We see run-out, decaying, junky cars in front yards, in fields, tow yards, auto auctions back yards, junk yards and dump areas set aside for this purpose. Hawaii, the Big Island we saw areas where junk pickup sacramento the cars were just piled up. Well on an island it is a big problem because as population expands so do the cars and if people buy new cars what about all the old ones? Well they just pile up and then what do you do? It costs money to ship cars off the island, so you trade in your old car and let the dealership deal with it, but he doesn’t want it either.
We have seen in front yards of mobile homes years of junked cars rusting away in GA, AL, LA, MS, SC. We are talking total junk, not just undrivable but neighborhood rodents and varmints living in them. I can remember as a kid the local cities would have junk days where they would go tot he canyons and hit the streets to pickup abandoned vehicles and take them to a metal recycler or crusher. CA had a CRV-California Redemption value so you could get money for the metal in aluminum cans, old cars or plastic containers. Each year in this country vehicles are recycled, crushed, sent to the middle east in containers and of course recently in the last six years we have had a big push to donate to a church or synagogue or non-profit. Good idea, I can remember making money for one non-profit group allowing people to smash a baseball bat for $1.00 per hit, with a guaranteed uncorked bat. But suspension if you hit the safety glass. Later when OSHA standards came out as Senior Class President of the HS we started wearing goggles when we allowed the people to smash the car. Then a friend whose dad owned a tow company took it to Pick-Your-Part Junk Yard in the Valley, today totally wired with every make and model and part listed on the Internet and most hard to find stuff on eBay and all the junk yards are all interconnected on a trunk repeater Motorola Radio System. The junk yard business has really progressed over the years.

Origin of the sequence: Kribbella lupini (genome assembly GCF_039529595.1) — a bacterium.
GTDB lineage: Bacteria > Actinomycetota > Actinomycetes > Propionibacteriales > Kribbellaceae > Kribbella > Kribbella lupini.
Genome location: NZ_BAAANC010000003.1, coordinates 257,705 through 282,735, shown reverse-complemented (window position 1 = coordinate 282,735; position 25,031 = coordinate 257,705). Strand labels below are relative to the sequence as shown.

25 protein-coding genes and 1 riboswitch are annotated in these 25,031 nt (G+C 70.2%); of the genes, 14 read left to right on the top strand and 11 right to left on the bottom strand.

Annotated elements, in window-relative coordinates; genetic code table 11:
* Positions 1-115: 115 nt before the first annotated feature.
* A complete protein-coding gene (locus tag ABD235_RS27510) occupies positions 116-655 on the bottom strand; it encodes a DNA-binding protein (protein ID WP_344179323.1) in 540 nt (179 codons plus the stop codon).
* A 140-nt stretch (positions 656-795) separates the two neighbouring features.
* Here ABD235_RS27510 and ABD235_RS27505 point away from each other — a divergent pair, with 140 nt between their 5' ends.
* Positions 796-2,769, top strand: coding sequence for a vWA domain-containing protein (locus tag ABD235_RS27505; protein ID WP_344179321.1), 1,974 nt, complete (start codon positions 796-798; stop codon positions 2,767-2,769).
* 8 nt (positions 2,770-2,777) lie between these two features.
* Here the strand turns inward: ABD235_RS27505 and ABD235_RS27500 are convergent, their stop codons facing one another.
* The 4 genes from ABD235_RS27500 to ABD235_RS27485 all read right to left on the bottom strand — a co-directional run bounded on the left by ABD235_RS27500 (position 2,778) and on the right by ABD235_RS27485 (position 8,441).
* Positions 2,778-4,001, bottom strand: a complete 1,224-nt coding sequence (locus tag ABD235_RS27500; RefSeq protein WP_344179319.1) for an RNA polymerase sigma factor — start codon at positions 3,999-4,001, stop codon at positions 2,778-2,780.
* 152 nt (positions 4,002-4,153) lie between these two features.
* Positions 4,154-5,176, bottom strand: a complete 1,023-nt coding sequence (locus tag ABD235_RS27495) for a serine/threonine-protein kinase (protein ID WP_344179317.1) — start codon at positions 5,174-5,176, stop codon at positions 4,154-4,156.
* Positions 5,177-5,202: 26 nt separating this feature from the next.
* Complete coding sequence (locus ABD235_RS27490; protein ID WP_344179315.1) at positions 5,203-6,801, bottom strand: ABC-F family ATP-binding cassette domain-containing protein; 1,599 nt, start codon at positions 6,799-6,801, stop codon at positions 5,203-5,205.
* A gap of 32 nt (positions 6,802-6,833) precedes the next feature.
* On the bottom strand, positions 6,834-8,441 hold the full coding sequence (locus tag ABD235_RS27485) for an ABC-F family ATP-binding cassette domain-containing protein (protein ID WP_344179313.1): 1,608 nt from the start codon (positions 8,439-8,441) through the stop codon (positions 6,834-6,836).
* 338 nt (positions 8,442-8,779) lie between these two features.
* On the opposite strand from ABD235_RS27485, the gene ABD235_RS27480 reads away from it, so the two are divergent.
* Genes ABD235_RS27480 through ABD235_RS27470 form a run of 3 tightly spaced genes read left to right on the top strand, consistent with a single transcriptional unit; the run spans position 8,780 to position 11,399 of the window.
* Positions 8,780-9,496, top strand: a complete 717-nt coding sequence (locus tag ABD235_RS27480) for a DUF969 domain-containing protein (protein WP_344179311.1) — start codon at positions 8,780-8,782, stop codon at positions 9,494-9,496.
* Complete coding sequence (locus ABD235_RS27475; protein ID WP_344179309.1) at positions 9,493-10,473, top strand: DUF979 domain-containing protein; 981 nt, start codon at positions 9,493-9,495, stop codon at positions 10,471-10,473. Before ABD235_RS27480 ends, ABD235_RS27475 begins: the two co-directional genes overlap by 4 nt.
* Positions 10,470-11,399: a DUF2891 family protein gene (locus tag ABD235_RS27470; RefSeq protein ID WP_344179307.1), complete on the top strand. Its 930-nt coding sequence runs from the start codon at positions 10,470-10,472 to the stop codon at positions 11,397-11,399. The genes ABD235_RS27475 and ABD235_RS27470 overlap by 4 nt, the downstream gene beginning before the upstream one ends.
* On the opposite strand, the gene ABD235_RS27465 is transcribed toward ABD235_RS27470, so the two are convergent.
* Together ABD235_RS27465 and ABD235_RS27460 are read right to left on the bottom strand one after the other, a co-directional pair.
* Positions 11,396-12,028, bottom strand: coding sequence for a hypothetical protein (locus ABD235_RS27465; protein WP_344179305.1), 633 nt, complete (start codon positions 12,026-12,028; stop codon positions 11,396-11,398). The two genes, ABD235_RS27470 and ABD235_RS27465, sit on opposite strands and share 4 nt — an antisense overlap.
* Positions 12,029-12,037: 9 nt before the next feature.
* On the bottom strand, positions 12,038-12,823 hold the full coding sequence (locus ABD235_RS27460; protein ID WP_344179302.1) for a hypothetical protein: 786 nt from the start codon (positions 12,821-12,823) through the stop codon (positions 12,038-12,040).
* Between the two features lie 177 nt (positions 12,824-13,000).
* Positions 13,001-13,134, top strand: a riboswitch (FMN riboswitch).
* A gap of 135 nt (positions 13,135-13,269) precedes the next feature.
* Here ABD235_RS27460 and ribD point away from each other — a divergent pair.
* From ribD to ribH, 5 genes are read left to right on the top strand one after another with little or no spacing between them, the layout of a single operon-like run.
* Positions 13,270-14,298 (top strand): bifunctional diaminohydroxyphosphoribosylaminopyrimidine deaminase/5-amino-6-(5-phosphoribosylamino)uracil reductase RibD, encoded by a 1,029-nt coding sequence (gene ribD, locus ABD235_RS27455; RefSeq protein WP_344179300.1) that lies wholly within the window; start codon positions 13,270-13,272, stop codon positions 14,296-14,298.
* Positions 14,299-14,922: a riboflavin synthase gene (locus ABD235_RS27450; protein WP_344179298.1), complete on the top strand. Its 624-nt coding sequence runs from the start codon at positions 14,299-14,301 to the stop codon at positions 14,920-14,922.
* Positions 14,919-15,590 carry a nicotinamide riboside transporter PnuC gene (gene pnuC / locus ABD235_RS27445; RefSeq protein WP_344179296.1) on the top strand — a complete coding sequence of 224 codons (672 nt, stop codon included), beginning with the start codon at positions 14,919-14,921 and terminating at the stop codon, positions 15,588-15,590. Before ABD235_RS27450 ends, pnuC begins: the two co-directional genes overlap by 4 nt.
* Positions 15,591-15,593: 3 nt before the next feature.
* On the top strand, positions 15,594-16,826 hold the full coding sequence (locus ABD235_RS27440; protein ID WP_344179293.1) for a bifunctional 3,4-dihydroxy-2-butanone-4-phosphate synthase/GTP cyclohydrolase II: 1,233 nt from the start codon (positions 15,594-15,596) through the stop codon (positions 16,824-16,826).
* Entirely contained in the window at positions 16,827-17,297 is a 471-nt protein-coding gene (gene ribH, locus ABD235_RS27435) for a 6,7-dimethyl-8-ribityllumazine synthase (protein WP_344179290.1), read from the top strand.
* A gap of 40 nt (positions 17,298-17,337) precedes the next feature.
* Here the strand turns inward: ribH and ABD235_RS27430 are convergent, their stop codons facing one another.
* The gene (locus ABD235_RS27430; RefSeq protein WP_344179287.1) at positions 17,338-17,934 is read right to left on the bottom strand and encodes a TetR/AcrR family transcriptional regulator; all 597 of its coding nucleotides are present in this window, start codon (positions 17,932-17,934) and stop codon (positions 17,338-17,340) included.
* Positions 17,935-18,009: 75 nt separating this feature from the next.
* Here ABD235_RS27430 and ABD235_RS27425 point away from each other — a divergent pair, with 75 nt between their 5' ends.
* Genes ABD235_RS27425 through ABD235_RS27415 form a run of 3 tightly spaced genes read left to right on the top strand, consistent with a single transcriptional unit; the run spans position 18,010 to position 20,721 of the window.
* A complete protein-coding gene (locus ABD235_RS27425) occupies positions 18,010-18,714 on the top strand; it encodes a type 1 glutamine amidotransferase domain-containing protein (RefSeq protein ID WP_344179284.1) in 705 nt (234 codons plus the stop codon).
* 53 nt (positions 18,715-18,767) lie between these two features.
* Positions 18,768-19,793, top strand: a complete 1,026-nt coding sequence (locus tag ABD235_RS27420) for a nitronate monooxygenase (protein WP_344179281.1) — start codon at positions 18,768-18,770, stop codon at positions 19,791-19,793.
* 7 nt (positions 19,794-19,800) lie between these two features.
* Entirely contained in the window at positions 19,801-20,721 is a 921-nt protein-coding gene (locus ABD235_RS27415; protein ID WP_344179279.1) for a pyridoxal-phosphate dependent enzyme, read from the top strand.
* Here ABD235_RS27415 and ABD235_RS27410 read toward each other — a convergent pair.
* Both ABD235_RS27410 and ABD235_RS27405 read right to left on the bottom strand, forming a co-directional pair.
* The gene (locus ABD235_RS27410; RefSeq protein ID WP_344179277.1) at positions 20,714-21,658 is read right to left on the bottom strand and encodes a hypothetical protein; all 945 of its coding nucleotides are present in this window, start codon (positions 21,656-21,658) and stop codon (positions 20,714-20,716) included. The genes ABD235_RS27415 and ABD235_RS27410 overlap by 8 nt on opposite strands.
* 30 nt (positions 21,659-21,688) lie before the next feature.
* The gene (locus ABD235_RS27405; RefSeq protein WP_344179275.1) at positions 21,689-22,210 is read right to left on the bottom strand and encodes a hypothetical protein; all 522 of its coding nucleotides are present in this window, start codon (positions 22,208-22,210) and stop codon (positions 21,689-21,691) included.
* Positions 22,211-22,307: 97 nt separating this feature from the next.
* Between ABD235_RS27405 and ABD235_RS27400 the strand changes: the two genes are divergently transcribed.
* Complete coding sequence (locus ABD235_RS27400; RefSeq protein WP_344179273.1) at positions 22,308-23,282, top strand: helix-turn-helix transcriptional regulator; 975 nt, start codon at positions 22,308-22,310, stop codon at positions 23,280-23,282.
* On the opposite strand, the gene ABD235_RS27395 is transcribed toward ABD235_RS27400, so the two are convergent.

America has a love for the automobile and many of the old cars are fixed up. About a decade ago you may recall a program where oil companies in some states could buy old cars and get them off the streets and trade for pollution credits, of which El Paso and Enron both enjoyed trading. Enron traded everything from Lumber futures and pollution to energy and just about anything consumable that the Boys in Chicago had not yet created the market for. If it is not bolted to the floor and contracts were drawn for future use, you can bet it was on the potential list to be traded. Bandwidth, oil pipeline capacity, water you name it. Commoditizing the world has advantages and this is one way to control the junk and costs associated. This has always been a free enterprise theme to reduce pollution here in the US.